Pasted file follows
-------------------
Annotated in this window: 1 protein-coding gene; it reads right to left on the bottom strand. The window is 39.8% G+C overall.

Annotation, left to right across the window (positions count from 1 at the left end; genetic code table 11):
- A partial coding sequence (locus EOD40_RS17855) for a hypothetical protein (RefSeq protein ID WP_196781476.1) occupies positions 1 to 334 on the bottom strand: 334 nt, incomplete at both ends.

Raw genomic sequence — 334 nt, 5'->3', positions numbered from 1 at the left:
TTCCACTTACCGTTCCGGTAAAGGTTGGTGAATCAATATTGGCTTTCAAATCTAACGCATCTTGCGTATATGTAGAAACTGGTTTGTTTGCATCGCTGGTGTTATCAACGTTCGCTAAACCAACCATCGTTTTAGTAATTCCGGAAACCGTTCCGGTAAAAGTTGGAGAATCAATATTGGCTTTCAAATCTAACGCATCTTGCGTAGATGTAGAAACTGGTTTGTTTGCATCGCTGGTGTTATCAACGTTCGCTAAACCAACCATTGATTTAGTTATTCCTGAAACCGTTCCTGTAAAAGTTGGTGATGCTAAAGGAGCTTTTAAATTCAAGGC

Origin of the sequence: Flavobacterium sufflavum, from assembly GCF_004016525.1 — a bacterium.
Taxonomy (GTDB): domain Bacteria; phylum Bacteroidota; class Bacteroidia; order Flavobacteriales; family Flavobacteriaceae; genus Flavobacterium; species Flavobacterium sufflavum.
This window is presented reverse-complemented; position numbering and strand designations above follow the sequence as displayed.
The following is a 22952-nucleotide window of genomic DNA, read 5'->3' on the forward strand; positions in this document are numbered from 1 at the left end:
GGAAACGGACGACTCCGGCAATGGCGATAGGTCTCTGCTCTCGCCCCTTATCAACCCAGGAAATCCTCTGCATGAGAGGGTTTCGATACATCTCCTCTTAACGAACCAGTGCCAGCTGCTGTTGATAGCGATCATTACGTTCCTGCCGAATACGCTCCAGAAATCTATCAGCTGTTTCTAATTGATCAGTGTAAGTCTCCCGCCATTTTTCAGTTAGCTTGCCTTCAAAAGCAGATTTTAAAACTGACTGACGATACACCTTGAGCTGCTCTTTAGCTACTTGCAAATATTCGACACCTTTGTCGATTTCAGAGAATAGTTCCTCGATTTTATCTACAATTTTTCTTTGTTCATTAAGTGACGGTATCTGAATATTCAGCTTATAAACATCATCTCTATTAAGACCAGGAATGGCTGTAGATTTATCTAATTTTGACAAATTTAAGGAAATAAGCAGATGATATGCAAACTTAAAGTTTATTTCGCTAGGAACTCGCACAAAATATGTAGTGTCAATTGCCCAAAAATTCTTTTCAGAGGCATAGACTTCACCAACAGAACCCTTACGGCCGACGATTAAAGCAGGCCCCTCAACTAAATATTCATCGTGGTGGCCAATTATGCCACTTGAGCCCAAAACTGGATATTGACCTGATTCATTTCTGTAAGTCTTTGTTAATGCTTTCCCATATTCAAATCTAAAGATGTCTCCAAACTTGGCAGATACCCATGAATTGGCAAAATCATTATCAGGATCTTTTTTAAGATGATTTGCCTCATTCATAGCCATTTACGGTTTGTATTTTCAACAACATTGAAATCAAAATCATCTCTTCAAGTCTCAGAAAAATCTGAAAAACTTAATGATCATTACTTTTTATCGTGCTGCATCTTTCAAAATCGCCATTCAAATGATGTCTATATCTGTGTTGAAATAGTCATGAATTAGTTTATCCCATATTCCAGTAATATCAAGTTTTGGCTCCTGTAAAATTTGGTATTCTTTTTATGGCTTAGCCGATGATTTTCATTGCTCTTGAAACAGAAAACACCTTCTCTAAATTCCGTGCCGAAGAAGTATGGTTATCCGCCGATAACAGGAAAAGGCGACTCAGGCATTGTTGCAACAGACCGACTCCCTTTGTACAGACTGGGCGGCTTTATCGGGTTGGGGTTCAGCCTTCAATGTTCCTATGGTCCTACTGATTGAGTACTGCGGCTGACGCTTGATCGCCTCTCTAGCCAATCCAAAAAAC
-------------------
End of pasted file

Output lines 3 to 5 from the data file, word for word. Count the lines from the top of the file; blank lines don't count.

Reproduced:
- A partial coding sequence (locus EOD40_RS17855) for a hypothetical protein (RefSeq protein ID WP_196781476.1) occupies positions 1 to 334 on the bottom strand: 334 nt, incomplete at both ends.

Raw genomic sequence — 334 nt, 5'->3', positions numbered from 1 at the left:
TTCCACTTACCGTTCCGGTAAAGGTTGGTGAATCAATATTGGCTTTCAAATCTAACGCATCTTGCGTATATGTAGAAACTGGTTTGTTTGCATCGCTGGTGTTATCAACGTTCGCTAAACCAACCATCGTTTTAGTAATTCCGGAAACCGTTCCGGTAAAAGTTGGAGAATCAATATTGGCTTTCAAATCTAACGCATCTTGCGTAGATGTAGAAACTGGTTTGTTTGCATCGCTGGTGTTATCAACGTTCGCTAAACCAACCATTGATTTAGTTATTCCTGAAACCGTTCCTGTAAAAGTTGGTGATGCTAAAGGAGCTTTTAAATTCAAGGC